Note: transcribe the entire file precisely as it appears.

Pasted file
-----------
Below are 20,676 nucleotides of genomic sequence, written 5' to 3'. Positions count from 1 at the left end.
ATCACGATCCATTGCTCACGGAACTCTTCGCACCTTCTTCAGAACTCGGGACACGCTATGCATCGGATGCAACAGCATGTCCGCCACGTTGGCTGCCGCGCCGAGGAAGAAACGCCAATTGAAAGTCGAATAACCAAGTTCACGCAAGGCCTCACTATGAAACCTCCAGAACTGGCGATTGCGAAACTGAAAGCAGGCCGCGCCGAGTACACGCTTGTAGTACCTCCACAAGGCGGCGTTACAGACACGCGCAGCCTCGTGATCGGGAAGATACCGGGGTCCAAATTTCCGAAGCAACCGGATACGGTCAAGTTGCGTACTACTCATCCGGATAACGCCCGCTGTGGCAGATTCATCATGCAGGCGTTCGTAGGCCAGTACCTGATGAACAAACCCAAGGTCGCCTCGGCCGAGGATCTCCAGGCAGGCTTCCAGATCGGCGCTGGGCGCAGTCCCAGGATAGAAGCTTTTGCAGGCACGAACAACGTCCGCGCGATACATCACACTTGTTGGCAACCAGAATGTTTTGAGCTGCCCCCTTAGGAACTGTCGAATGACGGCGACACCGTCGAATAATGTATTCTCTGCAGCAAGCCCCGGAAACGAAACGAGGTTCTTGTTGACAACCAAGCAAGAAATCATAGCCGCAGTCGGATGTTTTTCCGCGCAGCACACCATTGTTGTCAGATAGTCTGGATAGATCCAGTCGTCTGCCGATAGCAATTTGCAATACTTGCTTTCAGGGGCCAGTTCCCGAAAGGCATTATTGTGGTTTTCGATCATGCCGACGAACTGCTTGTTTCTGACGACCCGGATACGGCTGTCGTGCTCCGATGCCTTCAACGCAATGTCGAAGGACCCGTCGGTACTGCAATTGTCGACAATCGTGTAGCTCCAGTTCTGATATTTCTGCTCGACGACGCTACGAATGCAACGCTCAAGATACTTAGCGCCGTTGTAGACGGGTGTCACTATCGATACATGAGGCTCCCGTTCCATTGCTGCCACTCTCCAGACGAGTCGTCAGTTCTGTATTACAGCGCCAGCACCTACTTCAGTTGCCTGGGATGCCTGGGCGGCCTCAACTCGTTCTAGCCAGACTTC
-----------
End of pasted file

Below are 20,676 nucleotides of genomic sequence, written 5' to 3'. Positions count from 1 at the left end.
ATCACGATCCATTGCTCACGGAACTCTTCGCACCTTCTTCAGAACTCGGGACACGCTATGCATCGGATGCAACAGCATGTCCGCCACGTTGGCTGCCGCGCCGAGGAAGAAACGCCAATTGAAAGTCGAATAACCAAGTTCACGCAAGGCCTCACTATGAAACCTCCAGAACTGGCGATTGCGAAACTGAAAGCAGGCCGCGCCGAGTACACGCTTGTAGTACCTCCACAAGGCGGCGTTACAGACACGCGCAGCCTCGTGATCGGGAAGATACCGGGGTCCAAATTTCCGAAGCAACCGGATACGGTCAAGTTGCGTACTACTCATCCGGATAACGCCCGCTGTGGCAGATTCATCATGCAGGCGTTCGTAGGCCAGTACCTGATGAACAAACCCAAGGTCGCCTCGGCCGAGGATCTCCAGGCAGGCTTCCAGATCGGCGCTGGGCGCAGTCCCAGGATAGAAGCTTTTGCAGGCACGAACAACGTCCGCGCGATACATCACACTTGTTGGCAACCAGAATGTTTTGAGCTGCCCCCTTAGGAACTGTCGAATGACGGCGACACCGTCGAATAATGTATTCTCTGCAGCAAGCCCCGGAAACGAAACGAGGTTCTTGTTGACAACCAAGCAAGAAATCATAGCCGCAGTCGGATGTTTTTCCGCGCAGCACACCATTGTTGTCAGATAGTCTGGATAGATCCAGTCGTCTGCCGATAGCAATTTGCAATACTTGCTTTCAGGGGCCAGTTCCCGAAAGGCATTATTGTGGTTTTCGATCATGCCGACGAACTGCTTGTTTCTGACGACCCGGATACGGCTGTCGTGCTCCGATGCCTTCAACGCAATGTCGAAGGACCCGTCGGTACTGCAATTGTCGACAATCGTGTAGCTCCAGTTCTGATATTTCTGCTCGACGACGCTACGAATGCAACGCTCAAGATACTTAGCGCCGTTGTAGACGGGTGTCACTATCGATACATGAGGCTCCCGTTCCATTGCTGCCACTCTCCAGACGAGTCGTCAGTTCTGTATTACAGCGCCAGCACCTACTTCAGTTGCCTGGGATGCCTGGGCGGCCTCAACTCGTTCTAGCCAGACTTC